I can’t see any reason for the manual installation on bare metal: as far as I can see everything could be containerised, which would make deployment and management a lot easier.

epydemic hits 100,000 downloads

epydemic hits 100,000 downloads

Downloads of epydemic, my library for epidemic (and other) process simulation on networks (and hopefully other combinatorial structures soon…) recently passed 100,000.

That number comes from the project’s PePy page, which tracks downloads from the main PyPi page as used by pip. I can’t say whether or not that number is accurate. Quite honestly it’s at least 98,000 more than I ever expected, but 100,000 feels like something of a milestone to be pleased about.

epydemic came about because of a lack of standard tooling for doing epidemic simulation. This involves a lot of stochastic simulation, which is quite tricky code to write and to make efficient. Testing the system actually involved us thinking more deeply about the effectiveness of unit testing for stochastic code, which then led to a presentation at UK Systems in 2021 explaining the problems we’d had.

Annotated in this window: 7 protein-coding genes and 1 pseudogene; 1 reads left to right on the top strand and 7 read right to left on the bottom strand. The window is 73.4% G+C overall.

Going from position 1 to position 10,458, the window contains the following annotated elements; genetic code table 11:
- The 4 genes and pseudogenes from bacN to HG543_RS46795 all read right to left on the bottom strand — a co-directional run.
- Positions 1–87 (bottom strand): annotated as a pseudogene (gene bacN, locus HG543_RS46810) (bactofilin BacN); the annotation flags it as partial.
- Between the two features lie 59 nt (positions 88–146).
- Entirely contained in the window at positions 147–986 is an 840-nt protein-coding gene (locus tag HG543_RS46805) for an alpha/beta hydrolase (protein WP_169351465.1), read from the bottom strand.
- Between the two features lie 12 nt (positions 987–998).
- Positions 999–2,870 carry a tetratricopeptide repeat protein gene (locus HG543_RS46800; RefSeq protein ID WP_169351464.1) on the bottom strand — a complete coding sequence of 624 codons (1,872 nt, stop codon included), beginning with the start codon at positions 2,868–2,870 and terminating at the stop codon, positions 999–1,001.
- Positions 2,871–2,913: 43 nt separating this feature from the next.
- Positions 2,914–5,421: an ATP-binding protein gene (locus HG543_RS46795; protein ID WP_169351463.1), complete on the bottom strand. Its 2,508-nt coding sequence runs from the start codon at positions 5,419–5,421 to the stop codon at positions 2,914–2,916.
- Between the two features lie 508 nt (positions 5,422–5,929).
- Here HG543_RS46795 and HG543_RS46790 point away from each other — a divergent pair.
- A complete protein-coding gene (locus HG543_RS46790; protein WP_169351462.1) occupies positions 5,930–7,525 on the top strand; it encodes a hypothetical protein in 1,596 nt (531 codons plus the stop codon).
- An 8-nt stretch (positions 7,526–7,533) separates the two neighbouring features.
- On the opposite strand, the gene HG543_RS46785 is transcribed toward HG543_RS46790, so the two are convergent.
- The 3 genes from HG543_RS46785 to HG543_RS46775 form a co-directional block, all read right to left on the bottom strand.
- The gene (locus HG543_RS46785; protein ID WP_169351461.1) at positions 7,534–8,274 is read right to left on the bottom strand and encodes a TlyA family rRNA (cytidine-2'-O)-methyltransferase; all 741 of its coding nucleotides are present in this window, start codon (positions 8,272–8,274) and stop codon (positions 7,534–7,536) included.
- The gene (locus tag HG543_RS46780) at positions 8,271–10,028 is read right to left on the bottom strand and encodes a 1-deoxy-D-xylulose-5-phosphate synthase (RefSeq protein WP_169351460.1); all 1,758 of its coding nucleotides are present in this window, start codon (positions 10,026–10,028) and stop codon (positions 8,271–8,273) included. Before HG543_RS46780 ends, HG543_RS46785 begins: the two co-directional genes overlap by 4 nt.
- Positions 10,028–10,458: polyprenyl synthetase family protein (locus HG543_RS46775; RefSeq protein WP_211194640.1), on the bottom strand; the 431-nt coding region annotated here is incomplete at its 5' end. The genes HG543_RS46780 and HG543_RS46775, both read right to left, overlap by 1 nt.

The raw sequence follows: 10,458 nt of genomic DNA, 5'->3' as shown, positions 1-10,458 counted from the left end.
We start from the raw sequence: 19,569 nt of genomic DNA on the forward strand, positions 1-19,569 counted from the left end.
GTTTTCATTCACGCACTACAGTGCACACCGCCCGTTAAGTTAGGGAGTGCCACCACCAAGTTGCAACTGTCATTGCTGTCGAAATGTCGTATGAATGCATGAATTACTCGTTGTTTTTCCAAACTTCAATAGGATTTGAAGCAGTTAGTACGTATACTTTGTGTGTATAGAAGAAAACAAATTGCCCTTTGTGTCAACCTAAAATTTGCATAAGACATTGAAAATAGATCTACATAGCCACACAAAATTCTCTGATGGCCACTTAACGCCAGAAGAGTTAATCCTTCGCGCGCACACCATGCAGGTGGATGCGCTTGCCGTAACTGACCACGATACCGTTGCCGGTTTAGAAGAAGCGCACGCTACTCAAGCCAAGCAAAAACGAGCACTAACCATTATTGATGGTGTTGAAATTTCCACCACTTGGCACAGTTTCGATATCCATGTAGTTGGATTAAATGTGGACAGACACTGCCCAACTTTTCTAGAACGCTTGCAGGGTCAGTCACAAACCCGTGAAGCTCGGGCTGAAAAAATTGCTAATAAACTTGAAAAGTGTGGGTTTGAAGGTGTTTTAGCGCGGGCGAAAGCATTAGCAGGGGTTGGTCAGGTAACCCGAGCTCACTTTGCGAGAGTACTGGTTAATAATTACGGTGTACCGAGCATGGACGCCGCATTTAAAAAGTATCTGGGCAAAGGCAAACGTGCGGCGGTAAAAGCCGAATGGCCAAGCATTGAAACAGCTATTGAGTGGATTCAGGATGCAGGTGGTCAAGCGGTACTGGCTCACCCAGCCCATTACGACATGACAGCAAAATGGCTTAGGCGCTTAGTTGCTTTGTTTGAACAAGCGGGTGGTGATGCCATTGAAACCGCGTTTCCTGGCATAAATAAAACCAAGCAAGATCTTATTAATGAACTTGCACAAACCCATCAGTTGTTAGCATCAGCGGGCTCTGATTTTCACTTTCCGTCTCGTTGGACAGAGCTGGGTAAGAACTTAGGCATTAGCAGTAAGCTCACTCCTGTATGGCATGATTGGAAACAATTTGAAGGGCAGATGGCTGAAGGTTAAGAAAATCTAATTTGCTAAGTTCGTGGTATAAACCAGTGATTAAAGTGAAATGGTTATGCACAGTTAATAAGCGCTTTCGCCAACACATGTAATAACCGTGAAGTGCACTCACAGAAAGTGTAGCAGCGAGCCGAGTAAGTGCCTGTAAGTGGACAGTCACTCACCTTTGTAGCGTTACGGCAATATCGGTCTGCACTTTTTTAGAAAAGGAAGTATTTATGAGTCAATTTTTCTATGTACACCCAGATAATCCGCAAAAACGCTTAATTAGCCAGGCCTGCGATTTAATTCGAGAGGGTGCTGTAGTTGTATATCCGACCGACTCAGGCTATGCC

TIL: The loudest Lisp program in the world

TIL: The loudest Lisp program in the world

Today I learned about a program that generates the sounds that help people navigate as they exit long tunnels when an emergency such as a fire has destroyed the visibility.

The World’s Loudest Lisp Program to the Rescue

This describes the challenges of building a software system that has to work unmonitored once deployed, for years, as well as withstanding a fairly rugged environment where, for example, the installedc hardware will be periodically sprayed with a high-pressure hose as the walls get cleaned. Overall the system is soft real-time, but has to cope with component failure, network partitions, consensus, and all the usual distributed systems challenges, while be guaranteed to work when needed.

The developers built the system in Common Lisp, which wouldn’t be the normal go-to choice for an embedded system. But their argument was that they could better handle complex and changing requirements by retaining a high level of abstraction, and that development was overall far faster than using C. Modern Common Lisp compilers are so efficient that there’s no significant performance hit at deployment. They made use of complicated components like planners (for which Lisp is an ideal choice), and built a set of macros to wrap-up the handling of industrial control and robust communications.